The “Hall of the Queen’s Scholars at Oxford” was founded in 1341 by Robert de Eglesfield, a chaplain in the household of Queen Philippa, who named it in her honour. He envisaged an establishment of fellows, chaplains, ‘poor boys’ and various officials and servants, headed by a Provost. Membership was to be open, but with a preference for inhabitants of Cumberland and Westmorland. Initially Queen’s was poor, but the endowment slowly grew. Crucially, in 1343, Philippa secured for Queen’s a small hospital in Southampton with its lands, destined to be the basis of much of the College’s prosperity in the nineteenth and twentieth centuries as Southampton Docks expanded and surrounding farmland was developed. http://www.queens.ox.ac.uk/history
Loggan is the main source of information for the layout of the medieval College, whose buildings were gradually replaced over the course of the late 17th and early 18th centuries. The Library can be seen in the top left of the drawing, the newly built Williamson Building (1672) front right, and the medieval long walls in the distance, which still exist today. **Note the front entrance on Queen’s Lane, rather than the High Street.**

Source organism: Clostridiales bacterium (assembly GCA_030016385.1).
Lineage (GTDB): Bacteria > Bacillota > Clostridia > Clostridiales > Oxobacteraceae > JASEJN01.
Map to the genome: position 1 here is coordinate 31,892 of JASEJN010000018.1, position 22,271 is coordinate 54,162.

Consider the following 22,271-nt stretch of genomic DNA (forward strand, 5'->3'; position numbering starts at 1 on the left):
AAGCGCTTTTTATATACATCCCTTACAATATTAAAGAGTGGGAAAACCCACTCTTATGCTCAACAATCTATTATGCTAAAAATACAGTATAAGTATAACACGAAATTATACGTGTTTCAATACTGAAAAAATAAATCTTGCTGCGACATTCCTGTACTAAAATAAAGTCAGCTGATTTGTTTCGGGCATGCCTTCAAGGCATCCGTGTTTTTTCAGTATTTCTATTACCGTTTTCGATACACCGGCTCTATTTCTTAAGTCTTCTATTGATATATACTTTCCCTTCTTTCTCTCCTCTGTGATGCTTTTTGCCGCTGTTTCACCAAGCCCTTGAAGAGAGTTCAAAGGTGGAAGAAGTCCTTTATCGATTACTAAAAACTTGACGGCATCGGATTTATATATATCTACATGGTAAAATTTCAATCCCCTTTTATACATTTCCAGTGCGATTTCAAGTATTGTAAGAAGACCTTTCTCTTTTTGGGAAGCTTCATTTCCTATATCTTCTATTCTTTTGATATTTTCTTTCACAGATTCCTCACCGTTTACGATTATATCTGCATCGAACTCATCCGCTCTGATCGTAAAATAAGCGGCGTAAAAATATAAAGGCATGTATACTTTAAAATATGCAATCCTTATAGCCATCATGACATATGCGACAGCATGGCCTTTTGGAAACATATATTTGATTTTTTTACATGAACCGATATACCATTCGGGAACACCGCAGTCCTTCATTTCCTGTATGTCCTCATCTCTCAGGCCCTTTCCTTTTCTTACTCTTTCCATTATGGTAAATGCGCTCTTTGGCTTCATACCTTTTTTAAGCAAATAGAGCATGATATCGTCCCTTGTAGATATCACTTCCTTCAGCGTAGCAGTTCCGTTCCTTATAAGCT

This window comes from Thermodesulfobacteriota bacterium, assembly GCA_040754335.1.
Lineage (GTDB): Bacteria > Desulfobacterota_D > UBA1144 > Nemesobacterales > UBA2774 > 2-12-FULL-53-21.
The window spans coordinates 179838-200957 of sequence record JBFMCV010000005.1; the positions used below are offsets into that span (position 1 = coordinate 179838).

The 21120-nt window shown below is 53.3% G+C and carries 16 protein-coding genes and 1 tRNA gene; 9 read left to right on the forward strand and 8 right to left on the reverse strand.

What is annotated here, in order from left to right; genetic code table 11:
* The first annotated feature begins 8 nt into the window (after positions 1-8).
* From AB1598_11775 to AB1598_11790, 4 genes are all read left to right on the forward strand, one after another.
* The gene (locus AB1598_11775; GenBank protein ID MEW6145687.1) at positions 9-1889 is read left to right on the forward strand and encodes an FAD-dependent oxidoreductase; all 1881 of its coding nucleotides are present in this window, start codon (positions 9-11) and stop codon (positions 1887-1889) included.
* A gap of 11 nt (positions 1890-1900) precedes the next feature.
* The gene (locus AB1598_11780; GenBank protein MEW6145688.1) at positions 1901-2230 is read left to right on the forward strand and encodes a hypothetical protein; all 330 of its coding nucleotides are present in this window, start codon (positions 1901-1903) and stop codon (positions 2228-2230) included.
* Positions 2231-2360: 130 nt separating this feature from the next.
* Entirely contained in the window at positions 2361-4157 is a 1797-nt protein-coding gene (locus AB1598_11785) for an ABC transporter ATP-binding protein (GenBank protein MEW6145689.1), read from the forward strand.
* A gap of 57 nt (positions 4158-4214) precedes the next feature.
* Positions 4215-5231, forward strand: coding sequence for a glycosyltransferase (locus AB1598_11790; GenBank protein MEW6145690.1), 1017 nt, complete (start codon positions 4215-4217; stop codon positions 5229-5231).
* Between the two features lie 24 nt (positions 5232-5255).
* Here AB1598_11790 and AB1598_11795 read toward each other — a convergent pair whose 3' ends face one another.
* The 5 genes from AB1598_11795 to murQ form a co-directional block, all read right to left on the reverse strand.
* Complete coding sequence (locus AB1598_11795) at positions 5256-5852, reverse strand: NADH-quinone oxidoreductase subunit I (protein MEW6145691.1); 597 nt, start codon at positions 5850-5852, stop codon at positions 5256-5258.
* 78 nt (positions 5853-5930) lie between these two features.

LOGGAN (David) Oxonia Illustrata, sive Omnium Celeberrimae istius Universitatis Collegiorum, Aularum, Bibliothecae Bodleianae, Scholarum Publicarum, Theatri Sheldoniani; ne non Urbis Totius Scenographia.
LOGGAN (David) Oxonia Illustrata, sive Omnium Celeberrimae istius Universitatis Collegiorum, Aularum, Bibliothecae Bodleianae, Scholarum Publicarum, Theatri Sheldoniani; ne non Urbis Totius Scenographia. Oxford: e Theatro Sheldoniano [actually L. Lichfield]. 1675, entirely engraved on copper, consisting of titlepage, royal privilege, dedication to Charles II, preface, 40 plates (11 topographical, including the fine bird's-eye view of the city, 1 costume, 28 colleges and halls) of perspective views (all of which are double-sheet except Christ Church, which is on three), folio, (438x310mm ) with central fold
Collegium Reginense . . Queens College
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